Replying to a question, he denied any differences within the party over the issue of continuing negotiations with the PPP. He, however, admitted that he was personally not in favour of any contact with the ruling party.

The accountability law titled “National Accountability Commission Act, 2010” has been a bone of contention between the two parties since its presentation in the National Assembly by then law minister Babar Awan on April 15, 2009, under the title “the Holder of Public Office (Accountability) Act, 2009”.

After deliberating for one full year, the NA Committee on Law and Justice headed by PPP’s Nasim Akhtar Chaudhry approved the draft of the bill in April 2010 despite the opposition’s protest. Not only the PML-N members of the committee, but a PPP MNA from Sindh Syed Zafar Ali Shah, also had submitted notes of dissent against the bill. However, the government later decided to defer its presentation before parliament till achieving a consensus on its draft.

The committee that reviewed the bill in more than 30 meetings witnessed several boycotts and walkouts and opposition and treasury members exchanged hot words on a number of occasions.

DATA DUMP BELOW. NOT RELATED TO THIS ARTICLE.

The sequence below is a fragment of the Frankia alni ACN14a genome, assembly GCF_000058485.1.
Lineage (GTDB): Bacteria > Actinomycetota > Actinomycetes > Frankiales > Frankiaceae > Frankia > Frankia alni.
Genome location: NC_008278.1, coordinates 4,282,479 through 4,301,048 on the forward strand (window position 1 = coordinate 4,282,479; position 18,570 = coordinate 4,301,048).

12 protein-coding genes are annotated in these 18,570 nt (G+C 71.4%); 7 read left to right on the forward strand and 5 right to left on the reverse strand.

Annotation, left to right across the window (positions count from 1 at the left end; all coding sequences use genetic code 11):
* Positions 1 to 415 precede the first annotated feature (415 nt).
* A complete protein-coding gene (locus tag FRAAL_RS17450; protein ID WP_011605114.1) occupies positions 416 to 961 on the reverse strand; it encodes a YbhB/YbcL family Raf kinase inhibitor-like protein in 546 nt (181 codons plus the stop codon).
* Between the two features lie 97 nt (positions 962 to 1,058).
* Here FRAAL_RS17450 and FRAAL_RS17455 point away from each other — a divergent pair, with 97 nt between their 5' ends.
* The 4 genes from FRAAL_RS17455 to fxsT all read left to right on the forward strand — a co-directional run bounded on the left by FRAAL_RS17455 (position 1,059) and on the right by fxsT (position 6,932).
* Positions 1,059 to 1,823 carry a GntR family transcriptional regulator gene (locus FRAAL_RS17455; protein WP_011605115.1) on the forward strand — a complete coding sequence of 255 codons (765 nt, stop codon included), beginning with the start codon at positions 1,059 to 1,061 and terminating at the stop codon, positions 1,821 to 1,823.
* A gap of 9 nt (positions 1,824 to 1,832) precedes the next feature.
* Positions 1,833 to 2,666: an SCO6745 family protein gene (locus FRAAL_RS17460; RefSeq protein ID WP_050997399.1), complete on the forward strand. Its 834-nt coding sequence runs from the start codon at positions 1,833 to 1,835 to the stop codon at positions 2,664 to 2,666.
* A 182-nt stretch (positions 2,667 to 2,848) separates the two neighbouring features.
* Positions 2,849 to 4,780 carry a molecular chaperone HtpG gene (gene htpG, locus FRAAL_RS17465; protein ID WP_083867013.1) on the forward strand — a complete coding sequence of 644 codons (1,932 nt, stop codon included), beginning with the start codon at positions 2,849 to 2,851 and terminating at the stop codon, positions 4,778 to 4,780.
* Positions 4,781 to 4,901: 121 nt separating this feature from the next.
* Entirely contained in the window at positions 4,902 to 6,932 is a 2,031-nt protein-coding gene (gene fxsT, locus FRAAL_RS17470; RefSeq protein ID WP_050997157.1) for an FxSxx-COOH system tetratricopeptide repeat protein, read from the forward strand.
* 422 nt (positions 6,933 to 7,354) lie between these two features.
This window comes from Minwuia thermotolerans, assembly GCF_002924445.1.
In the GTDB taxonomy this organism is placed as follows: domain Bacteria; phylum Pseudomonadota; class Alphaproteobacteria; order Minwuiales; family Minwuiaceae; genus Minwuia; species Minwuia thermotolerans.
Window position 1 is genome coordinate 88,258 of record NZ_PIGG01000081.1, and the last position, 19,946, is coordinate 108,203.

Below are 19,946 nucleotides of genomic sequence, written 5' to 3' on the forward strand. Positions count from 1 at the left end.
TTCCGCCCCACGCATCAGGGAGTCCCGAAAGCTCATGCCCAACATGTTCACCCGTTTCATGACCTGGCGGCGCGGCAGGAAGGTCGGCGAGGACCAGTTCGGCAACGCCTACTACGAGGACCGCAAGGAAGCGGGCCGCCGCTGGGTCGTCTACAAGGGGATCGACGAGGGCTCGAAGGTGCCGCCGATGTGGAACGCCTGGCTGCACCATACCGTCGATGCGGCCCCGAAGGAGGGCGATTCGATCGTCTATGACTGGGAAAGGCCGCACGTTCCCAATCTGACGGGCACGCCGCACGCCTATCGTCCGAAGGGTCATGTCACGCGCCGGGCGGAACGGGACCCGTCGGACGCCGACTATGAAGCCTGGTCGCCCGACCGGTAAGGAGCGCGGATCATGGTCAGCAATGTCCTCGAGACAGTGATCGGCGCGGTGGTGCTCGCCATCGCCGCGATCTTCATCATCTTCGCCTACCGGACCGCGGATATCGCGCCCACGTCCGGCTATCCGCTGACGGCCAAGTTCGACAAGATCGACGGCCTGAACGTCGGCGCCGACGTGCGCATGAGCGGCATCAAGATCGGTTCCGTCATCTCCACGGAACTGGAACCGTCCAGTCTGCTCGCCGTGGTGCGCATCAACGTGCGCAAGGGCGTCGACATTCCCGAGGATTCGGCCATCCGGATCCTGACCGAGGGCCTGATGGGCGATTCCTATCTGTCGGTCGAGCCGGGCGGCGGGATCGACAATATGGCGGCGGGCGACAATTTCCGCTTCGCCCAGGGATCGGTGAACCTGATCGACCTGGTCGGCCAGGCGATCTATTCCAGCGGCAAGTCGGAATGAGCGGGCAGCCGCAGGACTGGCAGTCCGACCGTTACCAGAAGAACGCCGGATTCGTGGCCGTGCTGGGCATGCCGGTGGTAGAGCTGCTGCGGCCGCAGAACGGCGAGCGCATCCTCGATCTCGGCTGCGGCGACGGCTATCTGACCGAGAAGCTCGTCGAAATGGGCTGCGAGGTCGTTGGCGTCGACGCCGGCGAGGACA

In a significant move, members of the committee had agreed to remove the immunity so far enjoyed by the armed forces and judicial and parliamentary figures by defining public office as given in Article 260 of the Constitution. Even speaker and deputy speaker of the NA and chairman and deputy chairman of the Senate – who have been excluded from the public office holders in Article 260 – have been made accountable through a clause of the proposed law.

The PML-N made public its opposition to a number of clauses in the bill. It has been insisting that the head of the proposed National Accountability Commission should compulsorily be a sitting judge of the Supreme Court whereas the draft of law suggests that the office can be held “either by a sitting judge, or a retired judge or any person qualified to be a judge of the Supreme Court”.

The opposition party is also against the immunity proposed for a holder of public office for any wrongdoing committed in ‘good faith’.

Sources told Dawn that the PPP had agreed to accept the opposition’s demand about the eligibility of the NAC chairman by removing the clause that “any person qualified to be a judge of the Supreme Court” but asked the PML-N not to stick to its demand that the commission must be headed by a sitting judge and suggested that any retired judge could also head the NAC.

The sources said the PPP was also ready to remove the clause providing immunity to a holder of public office for any wrongdoing committed in ‘good faith’.

In return, the sources said, the PPP wanted the PML-N to agree on the clause suggesting that the commission would not carry out investigations into the past cases and that the commission would not have the powers to send requests to other countries for freezing and forfeiting foreign assets of an accused person.